We survived Power Down Week, as I knew we would, and mostly achieved the goals we set for decreasing our carbon footprints for a week. Of course there's always room for improvement. I was going to give a day-by-day, play-by-play or how it went, but I decided to spare you the details and just report that we kept the TV off except when we heard the storm sirens go off Monday night and checked what weather was headed our way, my computer remained completely unplugged all week, Ben only checked his personal e-mail at work (he reasoned that the computer there would be turned on anyway), I drove just twice (once to a blood drive, which wasn't within biking distance as our schedule allowed, not to mention I wasn't supposed to engage in any strenuous activity the rest of the day after donating. The other was to our music class on the lower eastside b/c our bus wasn't on time.) We also managed to keep the oven off and cook in the sun oven as needed, though I still used the stovetop especially for two food preservation projects. Didn't listen to the radio, didn't turn on the vacuum cleaner (much to my delight), and kept many more lights off. We even made Vera power down by putting away all three of her battery-operated toys (the ones that annoy me anyway). Overall, it was a pleasant week. We connected with friends via phone calls, a concert in the park, and a play date instead of just e-mailing. Ben asked what I missed most during Power Down Week. Probably baking on a whim in the kitchen--the sun oven requires more planning. I could more easily name what I DIDN'T--the daily obligation of e-mail, driving around more--biking gave me more exercise anyway, and I certainly didn't miss the sound of the television every night. At least one interesting observation last week--we are so addicted to getting immediate results via our computers. We wanted the week's weather forecast, but prevented ourselves from booting up just to check. We also tend to use the internet to find business listings instead of opening the Yellow Pages. A fun moment for me was avoiding Google Maps when I needed to find directions to our Rec. Dept. swim class this morning. I tested my map skills and plotted the location on our 4'x6' 1959 map of Metropolitan Milwaukee, an antique store score several years ago that's been a constant conversation piece. The most important parts of powering down for a week are becoming aware of one's weekly energy usage and therefore creating new habits. It wouldn't be reasonable to just NOT do laundry for a week to save energy, but to find a more energy-efficient way to do this task that is required twice a week in our house. I usually line-dry anyway so this wasn't much of a change, but it would be fun to use a wringer washer to actually clean our clothes, a chore that reminds me of helping my grandmother wring clothes in her basement when I was a kid. We've agreed to only turn on the TV maybe twice a week, I'll reduce the amount of computer time I have in the evening, we'll cook in the sun oven more this summer, and I'll continue to use alternative transportation.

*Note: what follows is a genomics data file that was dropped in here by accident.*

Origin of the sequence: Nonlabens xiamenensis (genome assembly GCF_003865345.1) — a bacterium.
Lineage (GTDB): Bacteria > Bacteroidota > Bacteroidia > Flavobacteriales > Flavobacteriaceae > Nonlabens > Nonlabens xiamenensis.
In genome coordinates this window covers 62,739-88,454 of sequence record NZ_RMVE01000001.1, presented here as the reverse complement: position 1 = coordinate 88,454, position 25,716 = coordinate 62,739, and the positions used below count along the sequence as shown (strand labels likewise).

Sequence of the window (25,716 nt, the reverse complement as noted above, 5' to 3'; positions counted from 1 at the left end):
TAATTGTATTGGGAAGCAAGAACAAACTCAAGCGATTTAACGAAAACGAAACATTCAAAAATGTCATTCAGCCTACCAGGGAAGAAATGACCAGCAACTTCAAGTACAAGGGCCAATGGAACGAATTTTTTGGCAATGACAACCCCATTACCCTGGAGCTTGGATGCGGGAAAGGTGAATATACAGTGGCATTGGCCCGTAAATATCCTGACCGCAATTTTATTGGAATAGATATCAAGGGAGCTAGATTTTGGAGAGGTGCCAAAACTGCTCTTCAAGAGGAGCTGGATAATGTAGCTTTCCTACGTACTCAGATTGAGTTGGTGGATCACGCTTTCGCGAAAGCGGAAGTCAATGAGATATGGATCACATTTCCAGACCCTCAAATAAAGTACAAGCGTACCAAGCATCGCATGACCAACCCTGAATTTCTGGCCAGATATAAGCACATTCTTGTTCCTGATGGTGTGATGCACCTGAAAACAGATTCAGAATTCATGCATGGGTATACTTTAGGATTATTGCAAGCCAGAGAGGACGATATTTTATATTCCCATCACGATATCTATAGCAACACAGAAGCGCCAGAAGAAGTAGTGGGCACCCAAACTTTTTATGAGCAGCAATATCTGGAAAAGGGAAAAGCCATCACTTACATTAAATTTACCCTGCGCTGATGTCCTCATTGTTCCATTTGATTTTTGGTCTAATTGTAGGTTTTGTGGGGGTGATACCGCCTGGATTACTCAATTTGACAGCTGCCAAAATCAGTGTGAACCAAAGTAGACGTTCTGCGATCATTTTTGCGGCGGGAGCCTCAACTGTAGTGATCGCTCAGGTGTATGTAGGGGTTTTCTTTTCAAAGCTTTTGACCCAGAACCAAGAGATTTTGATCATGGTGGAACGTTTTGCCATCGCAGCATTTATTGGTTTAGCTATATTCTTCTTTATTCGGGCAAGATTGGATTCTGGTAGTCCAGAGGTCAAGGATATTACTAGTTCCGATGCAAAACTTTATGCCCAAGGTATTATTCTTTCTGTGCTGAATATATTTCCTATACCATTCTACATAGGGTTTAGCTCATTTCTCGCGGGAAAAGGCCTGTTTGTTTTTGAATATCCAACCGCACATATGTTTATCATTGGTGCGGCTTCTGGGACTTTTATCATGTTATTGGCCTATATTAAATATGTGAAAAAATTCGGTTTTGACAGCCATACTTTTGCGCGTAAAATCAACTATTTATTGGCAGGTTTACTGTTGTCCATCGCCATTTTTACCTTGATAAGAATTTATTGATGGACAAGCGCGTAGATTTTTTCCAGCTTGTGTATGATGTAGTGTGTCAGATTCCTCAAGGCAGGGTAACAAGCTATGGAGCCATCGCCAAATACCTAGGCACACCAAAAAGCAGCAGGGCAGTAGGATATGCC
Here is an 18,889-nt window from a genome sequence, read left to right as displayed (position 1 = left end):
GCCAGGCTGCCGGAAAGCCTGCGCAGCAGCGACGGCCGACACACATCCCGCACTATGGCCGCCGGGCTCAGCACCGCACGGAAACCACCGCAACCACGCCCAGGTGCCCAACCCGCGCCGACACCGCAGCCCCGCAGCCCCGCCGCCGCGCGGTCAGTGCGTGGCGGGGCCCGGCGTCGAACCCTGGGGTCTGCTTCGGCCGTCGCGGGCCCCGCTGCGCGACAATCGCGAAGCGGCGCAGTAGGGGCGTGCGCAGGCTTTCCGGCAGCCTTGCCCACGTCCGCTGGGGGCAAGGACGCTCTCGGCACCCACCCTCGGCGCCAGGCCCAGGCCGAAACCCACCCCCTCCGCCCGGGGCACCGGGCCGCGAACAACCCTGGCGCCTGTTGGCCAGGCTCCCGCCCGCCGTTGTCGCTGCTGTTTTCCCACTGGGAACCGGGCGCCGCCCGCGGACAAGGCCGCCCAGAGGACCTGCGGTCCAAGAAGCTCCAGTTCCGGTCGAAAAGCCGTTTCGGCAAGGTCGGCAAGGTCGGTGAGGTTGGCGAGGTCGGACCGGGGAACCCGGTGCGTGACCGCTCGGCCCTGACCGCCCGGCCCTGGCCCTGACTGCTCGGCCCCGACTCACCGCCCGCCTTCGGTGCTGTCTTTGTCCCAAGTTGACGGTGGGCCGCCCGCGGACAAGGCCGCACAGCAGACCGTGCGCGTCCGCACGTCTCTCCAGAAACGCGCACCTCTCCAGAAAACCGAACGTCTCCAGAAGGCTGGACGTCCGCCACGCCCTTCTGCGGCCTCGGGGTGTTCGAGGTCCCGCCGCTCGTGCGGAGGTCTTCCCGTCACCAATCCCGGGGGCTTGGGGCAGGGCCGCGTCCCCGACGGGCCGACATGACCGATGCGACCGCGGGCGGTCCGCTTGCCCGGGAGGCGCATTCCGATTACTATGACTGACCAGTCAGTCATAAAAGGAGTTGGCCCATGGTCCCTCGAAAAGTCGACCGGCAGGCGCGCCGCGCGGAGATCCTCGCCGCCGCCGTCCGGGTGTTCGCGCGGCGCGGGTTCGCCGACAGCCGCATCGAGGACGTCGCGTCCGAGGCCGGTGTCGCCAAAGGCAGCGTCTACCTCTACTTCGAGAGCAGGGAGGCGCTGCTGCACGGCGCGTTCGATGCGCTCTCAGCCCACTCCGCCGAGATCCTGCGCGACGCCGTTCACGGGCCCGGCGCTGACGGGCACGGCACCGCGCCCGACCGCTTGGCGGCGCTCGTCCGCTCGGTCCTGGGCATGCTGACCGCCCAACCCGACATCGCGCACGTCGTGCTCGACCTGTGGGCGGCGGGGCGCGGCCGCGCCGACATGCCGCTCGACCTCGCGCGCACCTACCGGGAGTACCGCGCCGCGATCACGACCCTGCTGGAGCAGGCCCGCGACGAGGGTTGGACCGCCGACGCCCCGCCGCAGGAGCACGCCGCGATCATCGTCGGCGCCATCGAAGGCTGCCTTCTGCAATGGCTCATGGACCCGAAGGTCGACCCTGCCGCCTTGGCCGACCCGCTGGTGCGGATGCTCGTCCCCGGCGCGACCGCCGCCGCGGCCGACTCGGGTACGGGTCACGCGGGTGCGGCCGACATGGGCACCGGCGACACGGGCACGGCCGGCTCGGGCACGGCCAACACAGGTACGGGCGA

So if I wasn't on the computer and watching TV, what was I doing last week? I found time to read a lot, play with Vera, bike, picnic, walk, sew, and preserve. As I mentioned before, I didn't feel like I missed anything while I was unplugged. I made a batch of strawberry jam with honey as well as my first batch of "Sunshine Rhubarb Juice Concentrate." One of my preserving goals over the last couple of years has been to can more juices as we (make that Ben) drink(s) a lot of them. I had a load of rhubarb from Ben's boss as well as a fair amount from our own yard so I made six pints of concentrate. I also sewed some mail slots to hang in our front vestibule. It's been a challenge keeping Vera out of the mailbox and tearing into the envelopes so these slots couldn't have waited much longer. I chose some vintage floral canvas I bought at the antique flea market a couple seasons ago and some other green canvas reused from a shower curtain I made for our old apartment. I used a vintage button also found at the flea market. So far the system is working.
...Growing, Building, Cooking, Preserving, Crafting...
2006 began our urban homestead when I broke ground on a garden, which now includes perennial fruits, flowers, & dozens of vegetable varieties. We dream of solar panels, keeping bees and hens. Until then we'll continue growing and preserving our own fruits and vegetables, building what we can for our home, cooking allergy-free from scratch, and crafting everyday.